dc.description.abstract<table><tr><td colspan="2" class="item-title">Strategies for Typology Development Combining Qualitative and Quantitative Data</td></tr><tr class="item-sponsor"><td class="label">Conference Sponsor:</td><td class="value">Midwest Nursing Research Society</td></tr><tr class="item-year"><td class="label">Conference Year:</td><td class="value">2005</td></tr><tr class="item-author"><td class="label">Author:</td><td class="value">Knafl, Kathleen, PhD, FAAN</td></tr><tr class="item-institute"><td class="label">P.I. Institution Name:</td><td class="value">Yale University</td></tr><tr class="item-author-title"><td class="label">Title:</td><td class="value">Professor</td></tr><tr class="item-address"><td class="label">Contact Address:</td><td class="value">School of Nursing, 100 Church Street South, New Haven, CT, 06536, USA</td></tr><tr class="item-phone"><td class="label">Contact Telephone:</td><td class="value">203/737-5060</td></tr><tr class="item-email"><td class="label">Email:</td><td class="value">kathleen.knafl@yale.edu</td></tr><tr class="item-co-authors"><td class="label">Co-Authors:</td><td class="value">Agatha M. Gallo, PhD, RN, Associate Professor; Denise Angst, PhD, RN, Director; George J. Knafl, PhD; Emily K. Hadley, MS, RN, Research Analyst; and Carol Smith, MS, RN</td></tr><tr><td colspan="2" class="item-abstract">Mixed method designs are well accepted in health care research. With <br/> the increasing use of mixed method designs researchers are challenged to <br/> devise analytic strategies that incorporate multiple types of data. Prior <br/> efforts to delineate analytic strategies for linking qualitative and <br/> quantitative data have focused on issues of consistency and the use of one <br/> type of data to validate or explain the other. However, relatively little <br/> attention has been directed to the use of mixed method approaches for <br/> typology development. The aim of this presentation is to describe a mixed <br/> method strategy for typology development that combines qualitative themes <br/> and quantitative scores. Data come from a purposive sample of 44 parents <br/> (22 couples) of children with a genetic condition. Individually, parents <br/> completed semi-structured interviews and three structured measures of <br/> family functioning (Family APGAR, Feetham Family Functioning Survey, <br/> Family Hardiness Index). A thematic analysis of the qualitative data was <br/> completed to identify patterns of family management of the genetic <br/> condition, and a cluster analysis of the quantitative data was completed <br/> to identify patterns of family functioning. Each parent was categorized <br/> into a family management style based on the qualitative analysis. For the <br/> cluster analysis, scores from the structured measures were used to <br/> identify distinct patterns of family functioning. Final typology <br/> development, which is in progress, will entail the identification of <br/> individual family patterns based on parents' management style and cluster <br/> analysis categorization followed by comparison across families to identify <br/> distinct family management-functioning types. Results of the analysis will <br/> be discussed in terms of traditional approaches to typology development <br/> and the contribution of mixed method analyses to a more sophisticated <br/> understanding of family functioning in the context of childhood chronic <br/> illness.</td></tr></table>en_GB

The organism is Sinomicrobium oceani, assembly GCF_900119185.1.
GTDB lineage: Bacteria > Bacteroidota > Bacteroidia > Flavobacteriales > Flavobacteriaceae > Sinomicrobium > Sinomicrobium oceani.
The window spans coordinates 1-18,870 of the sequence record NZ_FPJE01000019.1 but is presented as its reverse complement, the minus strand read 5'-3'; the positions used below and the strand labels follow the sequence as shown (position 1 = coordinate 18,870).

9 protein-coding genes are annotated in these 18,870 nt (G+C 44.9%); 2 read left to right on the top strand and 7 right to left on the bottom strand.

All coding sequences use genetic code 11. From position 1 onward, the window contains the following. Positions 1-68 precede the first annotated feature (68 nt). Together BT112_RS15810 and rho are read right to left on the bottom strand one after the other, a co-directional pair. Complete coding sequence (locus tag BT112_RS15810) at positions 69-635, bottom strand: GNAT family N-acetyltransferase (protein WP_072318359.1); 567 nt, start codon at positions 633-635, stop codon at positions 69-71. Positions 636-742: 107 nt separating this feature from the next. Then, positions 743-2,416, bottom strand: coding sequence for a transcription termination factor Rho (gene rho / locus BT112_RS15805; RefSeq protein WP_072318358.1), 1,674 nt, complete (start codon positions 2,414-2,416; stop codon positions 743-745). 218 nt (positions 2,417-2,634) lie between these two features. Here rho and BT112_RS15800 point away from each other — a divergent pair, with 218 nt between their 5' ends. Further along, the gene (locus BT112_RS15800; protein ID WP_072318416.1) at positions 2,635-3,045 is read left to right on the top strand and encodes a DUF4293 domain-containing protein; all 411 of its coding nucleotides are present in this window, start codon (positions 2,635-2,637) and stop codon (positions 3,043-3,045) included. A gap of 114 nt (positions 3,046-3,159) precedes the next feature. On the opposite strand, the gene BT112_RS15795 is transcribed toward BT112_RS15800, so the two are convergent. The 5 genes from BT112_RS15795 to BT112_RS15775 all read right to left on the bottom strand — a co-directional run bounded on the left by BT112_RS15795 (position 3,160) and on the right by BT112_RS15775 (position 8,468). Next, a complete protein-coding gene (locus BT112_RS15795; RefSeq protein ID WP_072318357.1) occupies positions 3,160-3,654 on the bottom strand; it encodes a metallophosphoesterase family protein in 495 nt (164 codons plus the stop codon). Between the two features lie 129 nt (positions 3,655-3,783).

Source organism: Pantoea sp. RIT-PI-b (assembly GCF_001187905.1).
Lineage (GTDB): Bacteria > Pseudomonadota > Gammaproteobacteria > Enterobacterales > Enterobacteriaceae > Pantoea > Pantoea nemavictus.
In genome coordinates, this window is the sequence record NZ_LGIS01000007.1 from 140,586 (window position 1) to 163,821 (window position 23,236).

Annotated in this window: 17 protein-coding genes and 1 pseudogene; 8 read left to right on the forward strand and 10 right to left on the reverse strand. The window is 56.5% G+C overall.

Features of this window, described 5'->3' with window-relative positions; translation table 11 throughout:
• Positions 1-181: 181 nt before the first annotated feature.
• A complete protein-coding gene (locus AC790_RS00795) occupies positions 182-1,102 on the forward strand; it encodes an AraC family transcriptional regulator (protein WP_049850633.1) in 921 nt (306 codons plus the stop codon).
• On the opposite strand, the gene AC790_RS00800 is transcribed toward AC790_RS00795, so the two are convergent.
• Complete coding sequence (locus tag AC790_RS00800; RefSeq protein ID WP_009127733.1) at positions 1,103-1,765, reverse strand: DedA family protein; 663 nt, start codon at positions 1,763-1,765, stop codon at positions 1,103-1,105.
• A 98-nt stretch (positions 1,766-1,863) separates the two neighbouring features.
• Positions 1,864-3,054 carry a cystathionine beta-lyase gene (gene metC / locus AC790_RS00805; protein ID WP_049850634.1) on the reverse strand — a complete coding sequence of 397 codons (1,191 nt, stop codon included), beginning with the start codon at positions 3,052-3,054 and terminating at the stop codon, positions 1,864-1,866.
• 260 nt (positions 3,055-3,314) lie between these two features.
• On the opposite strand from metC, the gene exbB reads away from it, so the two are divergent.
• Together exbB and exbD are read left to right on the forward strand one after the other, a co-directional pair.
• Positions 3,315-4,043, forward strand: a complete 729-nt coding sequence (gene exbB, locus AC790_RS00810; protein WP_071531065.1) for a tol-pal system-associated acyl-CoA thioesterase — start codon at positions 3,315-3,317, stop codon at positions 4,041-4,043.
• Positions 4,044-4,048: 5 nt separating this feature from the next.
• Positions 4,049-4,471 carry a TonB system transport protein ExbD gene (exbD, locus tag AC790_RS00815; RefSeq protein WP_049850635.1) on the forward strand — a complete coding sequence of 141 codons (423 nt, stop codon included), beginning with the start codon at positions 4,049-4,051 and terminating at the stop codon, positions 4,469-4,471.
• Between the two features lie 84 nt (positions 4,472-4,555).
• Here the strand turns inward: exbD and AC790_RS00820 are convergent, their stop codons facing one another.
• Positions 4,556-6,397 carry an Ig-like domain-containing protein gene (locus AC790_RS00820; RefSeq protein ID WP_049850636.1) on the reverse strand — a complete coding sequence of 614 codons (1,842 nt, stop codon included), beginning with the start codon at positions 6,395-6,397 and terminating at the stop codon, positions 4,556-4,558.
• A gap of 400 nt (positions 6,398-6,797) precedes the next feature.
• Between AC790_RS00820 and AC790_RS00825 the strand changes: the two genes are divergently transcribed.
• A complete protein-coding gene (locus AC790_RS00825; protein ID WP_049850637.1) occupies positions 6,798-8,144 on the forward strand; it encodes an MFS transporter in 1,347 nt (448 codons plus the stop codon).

dc.date.available2011-10-26T22:52:13Z-
dc.date.issued2011-10-17en_GB
dc.date.accessioned2011-10-26T22:52:13Z-
dc.description.sponsorshipMidwest Nursing Research Societyen_GB
All Items in this repository are protected by copyright, with all rights reserved, unless otherwise indicated.